Ideas & Updates

BTCA Becomes an Implementing Partner of the G20′s Global Partnership for Financial Inclusion

A Q&A with Dr. Ruth Goodwin-Groen on the Better Than Cash Alliance’s Important New Role

BTCA Becomes an Implementing Partner of the G20′s Global Partnership for Financial Inclusion-2
During the G20’s Global Partnership for Financial Inclusion (GPFI) meeting in Hobart, Australia, on May 6, 2014, the Better the Cash Alliance was invited to become one of its Implementing Partners, joining the World Bank, International Finance Corporation (IFC), Consultative Group to Assist the Poor (CGAP), Alliance for Financial Inclusion (AFI), Organisation for Economic Co-operation and Development (OECD) and International Fund for Agriculture Development (IFAD). In this interview, Managing Director Dr. Ruth Goodwin-Groen, who represented the Better Than Cash Alliance at the meeting, discusses the work of the GPFI, and some of the opportunities presented by this new role.

Q. What is the Global Partnership for Financial Inclusion, and how is it related to the G20?

BTCA Becomes an Implementing Partner of the G20′s Global Partnership for Financial Inclusion-2

Dr. Ruth Goodwin-Groen, Managing Director of the Better Than Cash Alliance

Ruth: At the 2010 G20 Summit in Seoul, the Leaders of the G20 launched the GPFI, recognizing financial inclusion as one of the main pillars of the global development agenda, and endorsed a concrete Financial Inclusion Action Plan (G20 FIAP). The G20’s FIAP set up the GPFI to be a “consultative mechanism including non-G20 countries and other key stakeholders to maximize the impact of the G20’s work on financial inclusion.”

Q. Why has the G20 taken on global financial inclusion?

Ruth: The power of the G20 was really shown at the time of the 2008 financial crisis. Its members represent about 85 percent of the global economy and together they took action to avert a global depression. Since then, the focus of the G20 has been on recovery and growth.

Financial inclusion has been an important focus of the G20 under each of the last presidencies (it rotates every year), including the United States, Canada, Korea, France, Mexico, Russia and now Australia, because expanding access to financial services and bringing more people into the formal economy drives global growth and development.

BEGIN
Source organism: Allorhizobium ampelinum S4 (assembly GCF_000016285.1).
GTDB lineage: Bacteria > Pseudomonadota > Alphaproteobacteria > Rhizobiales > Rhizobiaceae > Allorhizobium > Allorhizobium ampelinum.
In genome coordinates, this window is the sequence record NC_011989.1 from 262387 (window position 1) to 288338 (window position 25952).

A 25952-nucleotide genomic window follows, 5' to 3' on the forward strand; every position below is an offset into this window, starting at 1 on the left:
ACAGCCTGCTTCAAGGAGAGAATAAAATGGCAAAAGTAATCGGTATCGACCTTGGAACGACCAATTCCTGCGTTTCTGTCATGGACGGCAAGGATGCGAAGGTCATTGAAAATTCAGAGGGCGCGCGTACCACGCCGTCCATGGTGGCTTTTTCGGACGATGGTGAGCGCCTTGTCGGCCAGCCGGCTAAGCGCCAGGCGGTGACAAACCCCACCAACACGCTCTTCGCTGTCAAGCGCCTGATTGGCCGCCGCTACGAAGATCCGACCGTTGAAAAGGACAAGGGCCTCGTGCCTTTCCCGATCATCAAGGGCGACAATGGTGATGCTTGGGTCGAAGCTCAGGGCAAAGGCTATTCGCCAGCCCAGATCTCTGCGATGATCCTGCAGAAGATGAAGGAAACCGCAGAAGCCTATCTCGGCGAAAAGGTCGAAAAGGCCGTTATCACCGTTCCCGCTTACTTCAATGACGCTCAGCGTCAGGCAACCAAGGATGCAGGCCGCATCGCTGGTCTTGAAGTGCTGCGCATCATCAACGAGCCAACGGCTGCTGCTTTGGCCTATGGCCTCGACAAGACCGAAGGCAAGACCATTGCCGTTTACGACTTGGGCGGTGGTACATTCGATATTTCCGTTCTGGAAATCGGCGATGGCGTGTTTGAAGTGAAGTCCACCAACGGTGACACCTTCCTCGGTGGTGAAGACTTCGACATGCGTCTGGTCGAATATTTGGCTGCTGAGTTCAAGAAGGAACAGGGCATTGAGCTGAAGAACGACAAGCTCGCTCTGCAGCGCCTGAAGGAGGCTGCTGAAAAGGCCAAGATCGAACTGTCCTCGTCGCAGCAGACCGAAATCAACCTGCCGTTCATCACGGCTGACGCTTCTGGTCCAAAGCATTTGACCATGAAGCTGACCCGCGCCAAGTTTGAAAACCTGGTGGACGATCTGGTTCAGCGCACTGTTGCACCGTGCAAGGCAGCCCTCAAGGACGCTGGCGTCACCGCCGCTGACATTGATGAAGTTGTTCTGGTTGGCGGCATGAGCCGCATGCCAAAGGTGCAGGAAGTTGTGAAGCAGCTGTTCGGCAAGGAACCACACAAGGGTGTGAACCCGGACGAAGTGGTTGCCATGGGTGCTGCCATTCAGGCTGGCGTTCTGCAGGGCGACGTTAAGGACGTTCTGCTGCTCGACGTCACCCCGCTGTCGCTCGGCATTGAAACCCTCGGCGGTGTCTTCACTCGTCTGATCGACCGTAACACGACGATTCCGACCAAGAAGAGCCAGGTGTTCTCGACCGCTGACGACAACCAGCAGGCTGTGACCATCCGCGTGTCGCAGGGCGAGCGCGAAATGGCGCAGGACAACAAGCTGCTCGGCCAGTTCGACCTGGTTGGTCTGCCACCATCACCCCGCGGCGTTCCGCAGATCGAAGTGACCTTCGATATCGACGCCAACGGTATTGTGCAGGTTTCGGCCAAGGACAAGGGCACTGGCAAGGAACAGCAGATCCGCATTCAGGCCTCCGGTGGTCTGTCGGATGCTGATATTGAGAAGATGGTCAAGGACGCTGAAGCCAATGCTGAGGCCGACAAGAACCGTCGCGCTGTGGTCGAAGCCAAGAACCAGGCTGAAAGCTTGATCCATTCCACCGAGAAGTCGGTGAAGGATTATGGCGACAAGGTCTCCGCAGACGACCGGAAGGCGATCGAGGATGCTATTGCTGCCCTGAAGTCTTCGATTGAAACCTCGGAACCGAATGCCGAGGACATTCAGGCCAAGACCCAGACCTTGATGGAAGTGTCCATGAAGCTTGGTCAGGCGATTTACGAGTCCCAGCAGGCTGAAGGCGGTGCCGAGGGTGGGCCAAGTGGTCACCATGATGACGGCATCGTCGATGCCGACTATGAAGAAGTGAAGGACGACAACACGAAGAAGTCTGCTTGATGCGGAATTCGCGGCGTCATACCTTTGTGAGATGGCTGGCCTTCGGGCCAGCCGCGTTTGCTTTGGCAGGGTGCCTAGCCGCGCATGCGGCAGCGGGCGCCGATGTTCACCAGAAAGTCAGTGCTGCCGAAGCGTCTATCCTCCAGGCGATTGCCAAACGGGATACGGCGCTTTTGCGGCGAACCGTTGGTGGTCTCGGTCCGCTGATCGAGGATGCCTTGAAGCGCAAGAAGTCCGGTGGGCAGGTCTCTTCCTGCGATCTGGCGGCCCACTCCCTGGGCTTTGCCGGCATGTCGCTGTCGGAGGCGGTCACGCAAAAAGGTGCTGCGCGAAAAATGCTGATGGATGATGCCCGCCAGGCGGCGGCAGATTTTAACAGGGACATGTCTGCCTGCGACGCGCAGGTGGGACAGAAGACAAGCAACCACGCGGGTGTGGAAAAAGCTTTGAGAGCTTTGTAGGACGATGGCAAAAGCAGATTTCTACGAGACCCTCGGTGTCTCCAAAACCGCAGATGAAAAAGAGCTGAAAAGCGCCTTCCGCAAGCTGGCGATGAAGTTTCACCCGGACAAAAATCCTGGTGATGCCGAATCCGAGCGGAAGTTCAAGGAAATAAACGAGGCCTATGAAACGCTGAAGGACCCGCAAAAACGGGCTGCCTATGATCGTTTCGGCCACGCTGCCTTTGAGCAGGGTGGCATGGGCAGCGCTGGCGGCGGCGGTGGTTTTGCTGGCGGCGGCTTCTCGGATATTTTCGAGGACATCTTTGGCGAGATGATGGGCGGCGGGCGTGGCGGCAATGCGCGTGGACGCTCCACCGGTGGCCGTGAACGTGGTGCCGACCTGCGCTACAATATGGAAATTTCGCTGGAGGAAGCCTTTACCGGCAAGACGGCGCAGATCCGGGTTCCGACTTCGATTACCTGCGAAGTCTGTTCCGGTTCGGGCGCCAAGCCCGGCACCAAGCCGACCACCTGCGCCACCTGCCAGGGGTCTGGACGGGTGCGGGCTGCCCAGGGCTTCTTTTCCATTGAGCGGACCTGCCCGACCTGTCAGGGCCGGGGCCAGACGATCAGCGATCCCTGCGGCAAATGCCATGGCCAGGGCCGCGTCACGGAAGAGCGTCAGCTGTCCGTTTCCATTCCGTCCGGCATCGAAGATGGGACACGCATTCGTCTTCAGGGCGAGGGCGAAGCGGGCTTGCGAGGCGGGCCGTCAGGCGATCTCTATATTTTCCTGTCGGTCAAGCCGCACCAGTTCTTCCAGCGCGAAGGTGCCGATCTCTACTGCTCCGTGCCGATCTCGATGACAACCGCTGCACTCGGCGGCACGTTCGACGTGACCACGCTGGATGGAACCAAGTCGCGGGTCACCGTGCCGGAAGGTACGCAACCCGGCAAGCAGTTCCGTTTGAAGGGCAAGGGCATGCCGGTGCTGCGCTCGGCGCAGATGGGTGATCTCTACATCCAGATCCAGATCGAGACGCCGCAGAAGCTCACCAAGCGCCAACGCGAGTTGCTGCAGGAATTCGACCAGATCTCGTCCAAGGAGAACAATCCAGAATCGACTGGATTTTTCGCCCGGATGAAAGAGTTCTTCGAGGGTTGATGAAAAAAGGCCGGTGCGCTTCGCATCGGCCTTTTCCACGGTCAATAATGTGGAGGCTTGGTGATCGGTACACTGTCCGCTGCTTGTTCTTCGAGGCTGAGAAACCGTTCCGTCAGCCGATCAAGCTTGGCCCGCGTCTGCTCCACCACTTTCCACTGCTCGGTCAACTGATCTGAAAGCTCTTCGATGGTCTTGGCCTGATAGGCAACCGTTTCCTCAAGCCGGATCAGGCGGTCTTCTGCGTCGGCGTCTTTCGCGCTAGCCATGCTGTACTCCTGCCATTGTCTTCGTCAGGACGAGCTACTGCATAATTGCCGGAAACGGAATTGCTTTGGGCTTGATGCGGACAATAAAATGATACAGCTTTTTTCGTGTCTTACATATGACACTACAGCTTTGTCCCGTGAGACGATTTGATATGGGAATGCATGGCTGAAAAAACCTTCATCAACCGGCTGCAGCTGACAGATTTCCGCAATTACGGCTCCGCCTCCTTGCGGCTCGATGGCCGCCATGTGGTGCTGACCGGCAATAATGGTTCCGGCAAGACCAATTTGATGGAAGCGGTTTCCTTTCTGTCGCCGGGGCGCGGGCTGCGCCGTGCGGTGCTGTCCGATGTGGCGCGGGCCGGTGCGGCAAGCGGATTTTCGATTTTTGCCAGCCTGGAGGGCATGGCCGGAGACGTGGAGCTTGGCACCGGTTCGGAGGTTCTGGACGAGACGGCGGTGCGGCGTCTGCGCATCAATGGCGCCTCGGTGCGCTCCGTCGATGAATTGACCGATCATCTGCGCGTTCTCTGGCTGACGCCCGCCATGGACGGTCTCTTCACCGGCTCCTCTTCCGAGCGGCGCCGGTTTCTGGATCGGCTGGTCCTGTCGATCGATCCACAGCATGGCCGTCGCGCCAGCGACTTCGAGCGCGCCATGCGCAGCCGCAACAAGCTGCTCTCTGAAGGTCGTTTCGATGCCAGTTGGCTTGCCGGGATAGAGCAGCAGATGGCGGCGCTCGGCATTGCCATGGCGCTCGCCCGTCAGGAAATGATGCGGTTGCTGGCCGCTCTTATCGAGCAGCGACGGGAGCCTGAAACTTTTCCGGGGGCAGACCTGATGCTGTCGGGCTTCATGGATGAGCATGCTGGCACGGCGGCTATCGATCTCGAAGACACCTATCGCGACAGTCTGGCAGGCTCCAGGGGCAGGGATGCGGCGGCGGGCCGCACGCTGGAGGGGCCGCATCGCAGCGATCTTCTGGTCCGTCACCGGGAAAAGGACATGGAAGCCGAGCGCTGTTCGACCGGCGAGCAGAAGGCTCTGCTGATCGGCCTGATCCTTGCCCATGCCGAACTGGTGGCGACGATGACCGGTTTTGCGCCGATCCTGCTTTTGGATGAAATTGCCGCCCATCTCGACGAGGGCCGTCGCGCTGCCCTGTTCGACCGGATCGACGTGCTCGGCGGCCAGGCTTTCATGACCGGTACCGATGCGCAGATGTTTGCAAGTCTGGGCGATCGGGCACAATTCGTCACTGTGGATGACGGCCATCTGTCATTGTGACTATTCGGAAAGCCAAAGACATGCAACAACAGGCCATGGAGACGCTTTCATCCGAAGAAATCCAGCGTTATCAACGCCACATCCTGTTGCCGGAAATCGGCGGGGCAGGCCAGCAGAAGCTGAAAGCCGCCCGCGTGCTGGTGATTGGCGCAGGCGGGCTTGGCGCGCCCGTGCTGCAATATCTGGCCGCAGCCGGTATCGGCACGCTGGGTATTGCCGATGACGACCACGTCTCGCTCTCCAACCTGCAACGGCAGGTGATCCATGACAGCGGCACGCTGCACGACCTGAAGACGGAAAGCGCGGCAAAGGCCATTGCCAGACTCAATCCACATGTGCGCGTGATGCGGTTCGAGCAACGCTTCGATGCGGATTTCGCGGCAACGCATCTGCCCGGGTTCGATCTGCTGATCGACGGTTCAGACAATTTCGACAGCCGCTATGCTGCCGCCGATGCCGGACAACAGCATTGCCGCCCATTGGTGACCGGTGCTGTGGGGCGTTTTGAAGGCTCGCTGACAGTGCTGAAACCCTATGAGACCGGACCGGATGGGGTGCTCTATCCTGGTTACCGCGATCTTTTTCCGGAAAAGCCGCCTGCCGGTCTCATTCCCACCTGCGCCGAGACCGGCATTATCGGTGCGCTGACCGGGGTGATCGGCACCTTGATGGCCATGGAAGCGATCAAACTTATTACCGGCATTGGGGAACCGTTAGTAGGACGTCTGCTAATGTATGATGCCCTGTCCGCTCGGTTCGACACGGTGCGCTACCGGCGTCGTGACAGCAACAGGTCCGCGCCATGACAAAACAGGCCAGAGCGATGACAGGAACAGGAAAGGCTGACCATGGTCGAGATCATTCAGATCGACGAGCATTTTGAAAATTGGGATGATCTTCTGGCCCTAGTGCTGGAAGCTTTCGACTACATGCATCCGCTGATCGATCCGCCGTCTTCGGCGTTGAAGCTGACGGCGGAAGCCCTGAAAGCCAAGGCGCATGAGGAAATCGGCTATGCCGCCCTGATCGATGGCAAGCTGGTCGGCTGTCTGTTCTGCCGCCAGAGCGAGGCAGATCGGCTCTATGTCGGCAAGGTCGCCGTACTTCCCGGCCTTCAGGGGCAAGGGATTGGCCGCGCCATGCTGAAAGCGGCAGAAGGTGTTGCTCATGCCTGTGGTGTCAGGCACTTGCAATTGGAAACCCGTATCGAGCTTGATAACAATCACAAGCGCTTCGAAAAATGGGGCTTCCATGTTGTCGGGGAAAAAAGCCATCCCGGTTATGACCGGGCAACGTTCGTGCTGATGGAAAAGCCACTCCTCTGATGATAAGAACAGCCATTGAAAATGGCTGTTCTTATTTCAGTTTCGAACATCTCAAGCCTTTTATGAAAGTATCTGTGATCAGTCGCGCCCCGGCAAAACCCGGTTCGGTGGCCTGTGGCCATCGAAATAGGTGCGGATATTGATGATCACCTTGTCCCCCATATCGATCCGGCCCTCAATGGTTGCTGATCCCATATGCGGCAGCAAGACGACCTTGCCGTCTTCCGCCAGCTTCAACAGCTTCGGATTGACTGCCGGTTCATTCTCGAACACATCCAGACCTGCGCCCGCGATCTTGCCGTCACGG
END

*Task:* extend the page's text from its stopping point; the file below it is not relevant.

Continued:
Q. What does the GPFI do, and what has it accomplished in the last four years?

Ruth: The activities of the GPFI include promoting the G20 Principles for Innovative Financial Inclusion with governments, the private sector, international organizations and other stakeholders and highlighting the benefits of increased financial inclusion to economic and social welfare through households and firms.

It currently undertakes is work through subgroups on Small and Medium Enterprise (SME) Finance, Standard Setting Bodies and Consumer Protection and Financial Literacy. A Markets and Payments Systems subgroup has just been launched.

Three notable accomplishments by the subgroups include:

  • Setting up the Small and Medium Enterprise Finance Hub – this hub addresses the lack of access to finance by the smallest businesses in developing economies which account for nearly 86 percent of employers and are crucial for economic growth;
  • Three issues papers on the progress and challenges of Standard-Setting Bodies engaging on financial inclusion, which have contributed to their agendas, and;
  • The G20 Basic Set of Financial Inclusion Indicators which define what is it means to be financially included and provide a holistic picture of the state of financial inclusion, in the recognition that better data is critical to inform financial inclusion policy making, globally and nationally

Q. Why is it important for the Better Than Cash Alliance to become a GPFI implementing partner?

Ruth: There are real benefits for the Better Than Cash Alliance. As an implementing partner we are now integrated into the global discussion on payments and financial inclusion at the G20 level. The G20 matters because member countries’ size matters as a share of the global economy; they have a leading role in the global financial system and because the G20 is a leaders’ group, it can bring political clout to drive consensus on financial inclusion.

Becoming an implementing partner also validates the work of the Better Than Cash Alliance to both G20 and non-G20 members and shows how important electronic payments are to financial inclusion, and to the global growth and development agenda more broadly.

Q. As a GPFI implementing partner, what responsibilities will the Better Than Cash Alliance have?

Ruth: The implementing partners function as a kind of secretariat to the GPFI through its four subgroups. The subgroups are directed by member country co-chairs, and the implementing partners support the co-chairs as requested.

Q. How can the Better Than Cash Alliance contribute to the GPFI’s work?

Ruth: Two things that us unique: First, we are specifically focused on the shift from cash to electronic payments as an on-ramp to financial inclusion. Second, we’re an alliance which integrates the private sector with governments and international development organizations as well as foundations. In an increasingly interconnected world it is essential that all relevant actors work together. As an implementing partner, we’re looking forward to bringing the expertise of all the members of the Better Than Cash Alliance to the work of the G20’s GPFI.